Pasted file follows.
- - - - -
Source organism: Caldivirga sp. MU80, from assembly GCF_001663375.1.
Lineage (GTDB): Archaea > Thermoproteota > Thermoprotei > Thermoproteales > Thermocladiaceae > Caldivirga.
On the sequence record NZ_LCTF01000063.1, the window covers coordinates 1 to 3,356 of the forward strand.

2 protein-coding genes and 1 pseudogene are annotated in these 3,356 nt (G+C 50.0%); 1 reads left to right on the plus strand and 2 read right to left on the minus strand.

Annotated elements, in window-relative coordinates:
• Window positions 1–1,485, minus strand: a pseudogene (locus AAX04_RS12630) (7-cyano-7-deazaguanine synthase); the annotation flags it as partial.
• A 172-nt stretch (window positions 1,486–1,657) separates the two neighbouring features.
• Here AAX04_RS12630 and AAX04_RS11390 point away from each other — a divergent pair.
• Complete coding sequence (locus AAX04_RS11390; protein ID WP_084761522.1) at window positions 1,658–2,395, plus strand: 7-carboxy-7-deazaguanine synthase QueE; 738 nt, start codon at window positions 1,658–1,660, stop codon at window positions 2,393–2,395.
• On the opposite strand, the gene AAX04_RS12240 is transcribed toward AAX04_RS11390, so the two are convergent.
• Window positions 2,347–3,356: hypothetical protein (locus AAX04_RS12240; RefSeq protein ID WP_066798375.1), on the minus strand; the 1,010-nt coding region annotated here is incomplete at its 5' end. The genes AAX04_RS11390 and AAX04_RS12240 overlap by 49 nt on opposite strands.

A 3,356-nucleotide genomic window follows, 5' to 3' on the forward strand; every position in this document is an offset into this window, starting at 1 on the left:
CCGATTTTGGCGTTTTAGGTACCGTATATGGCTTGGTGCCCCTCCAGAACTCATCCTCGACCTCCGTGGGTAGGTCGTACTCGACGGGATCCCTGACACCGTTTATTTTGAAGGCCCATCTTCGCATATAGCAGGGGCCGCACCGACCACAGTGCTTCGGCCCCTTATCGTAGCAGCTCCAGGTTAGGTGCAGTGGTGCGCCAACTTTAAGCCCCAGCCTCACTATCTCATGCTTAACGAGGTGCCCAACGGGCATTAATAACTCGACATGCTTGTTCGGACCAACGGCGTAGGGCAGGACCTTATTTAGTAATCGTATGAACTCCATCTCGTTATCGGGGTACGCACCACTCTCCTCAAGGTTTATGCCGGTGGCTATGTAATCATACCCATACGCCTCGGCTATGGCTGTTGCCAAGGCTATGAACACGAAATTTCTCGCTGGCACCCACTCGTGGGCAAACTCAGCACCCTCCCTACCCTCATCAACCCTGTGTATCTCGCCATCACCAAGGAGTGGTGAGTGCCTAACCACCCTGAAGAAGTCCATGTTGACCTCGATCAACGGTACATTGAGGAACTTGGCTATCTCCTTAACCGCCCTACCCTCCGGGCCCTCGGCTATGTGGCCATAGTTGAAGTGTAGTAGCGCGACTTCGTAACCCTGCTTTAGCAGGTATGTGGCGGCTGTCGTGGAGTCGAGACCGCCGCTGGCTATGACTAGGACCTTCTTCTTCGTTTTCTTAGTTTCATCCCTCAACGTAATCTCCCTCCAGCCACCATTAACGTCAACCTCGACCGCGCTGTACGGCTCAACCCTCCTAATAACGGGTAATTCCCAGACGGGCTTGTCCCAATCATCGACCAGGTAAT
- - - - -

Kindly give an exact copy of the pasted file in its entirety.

Source organism: Caldivirga sp. MU80, from assembly GCF_001663375.1.
Lineage (GTDB): Archaea > Thermoproteota > Thermoprotei > Thermoproteales > Thermocladiaceae > Caldivirga.
On the sequence record NZ_LCTF01000063.1, the window covers coordinates 1 to 3,356 of the forward strand.

2 protein-coding genes and 1 pseudogene are annotated in these 3,356 nt (G+C 50.0%); 1 reads left to right on the plus strand and 2 read right to left on the minus strand.

Annotated elements, in window-relative coordinates:
• Window positions 1–1,485, minus strand: a pseudogene (locus AAX04_RS12630) (7-cyano-7-deazaguanine synthase); the annotation flags it as partial.
• A 172-nt stretch (window positions 1,486–1,657) separates the two neighbouring features.
• Here AAX04_RS12630 and AAX04_RS11390 point away from each other — a divergent pair.
• Complete coding sequence (locus AAX04_RS11390; protein ID WP_084761522.1) at window positions 1,658–2,395, plus strand: 7-carboxy-7-deazaguanine synthase QueE; 738 nt, start codon at window positions 1,658–1,660, stop codon at window positions 2,393–2,395.
• On the opposite strand, the gene AAX04_RS12240 is transcribed toward AAX04_RS11390, so the two are convergent.
• Window positions 2,347–3,356: hypothetical protein (locus AAX04_RS12240; RefSeq protein ID WP_066798375.1), on the minus strand; the 1,010-nt coding region annotated here is incomplete at its 5' end. The genes AAX04_RS11390 and AAX04_RS12240 overlap by 49 nt on opposite strands.

A 3,356-nucleotide genomic window follows, 5' to 3' on the forward strand; every position in this document is an offset into this window, starting at 1 on the left:
CCGATTTTGGCGTTTTAGGTACCGTATATGGCTTGGTGCCCCTCCAGAACTCATCCTCGACCTCCGTGGGTAGGTCGTACTCGACGGGATCCCTGACACCGTTTATTTTGAAGGCCCATCTTCGCATATAGCAGGGGCCGCACCGACCACAGTGCTTCGGCCCCTTATCGTAGCAGCTCCAGGTTAGGTGCAGTGGTGCGCCAACTTTAAGCCCCAGCCTCACTATCTCATGCTTAACGAGGTGCCCAACGGGCATTAATAACTCGACATGCTTGTTCGGACCAACGGCGTAGGGCAGGACCTTATTTAGTAATCGTATGAACTCCATCTCGTTATCGGGGTACGCACCACTCTCCTCAAGGTTTATGCCGGTGGCTATGTAATCATACCCATACGCCTCGGCTATGGCTGTTGCCAAGGCTATGAACACGAAATTTCTCGCTGGCACCCACTCGTGGGCAAACTCAGCACCCTCCCTACCCTCATCAACCCTGTGTATCTCGCCATCACCAAGGAGTGGTGAGTGCCTAACCACCCTGAAGAAGTCCATGTTGACCTCGATCAACGGTACATTGAGGAACTTGGCTATCTCCTTAACCGCCCTACCCTCCGGGCCCTCGGCTATGTGGCCATAGTTGAAGTGTAGTAGCGCGACTTCGTAACCCTGCTTTAGCAGGTATGTGGCGGCTGTCGTGGAGTCGAGACCGCCGCTGGCTATGACTAGGACCTTCTTCTTCGTTTTCTTAGTTTCATCCCTCAACGTAATCTCCCTCCAGCCACCATTAACGTCAACCTCGACCGCGCTGTACGGCTCAACCCTCCTAATAACGGGTAATTCCCAGACGGGCTTGTCCCAATCATCGACCAGGTAAT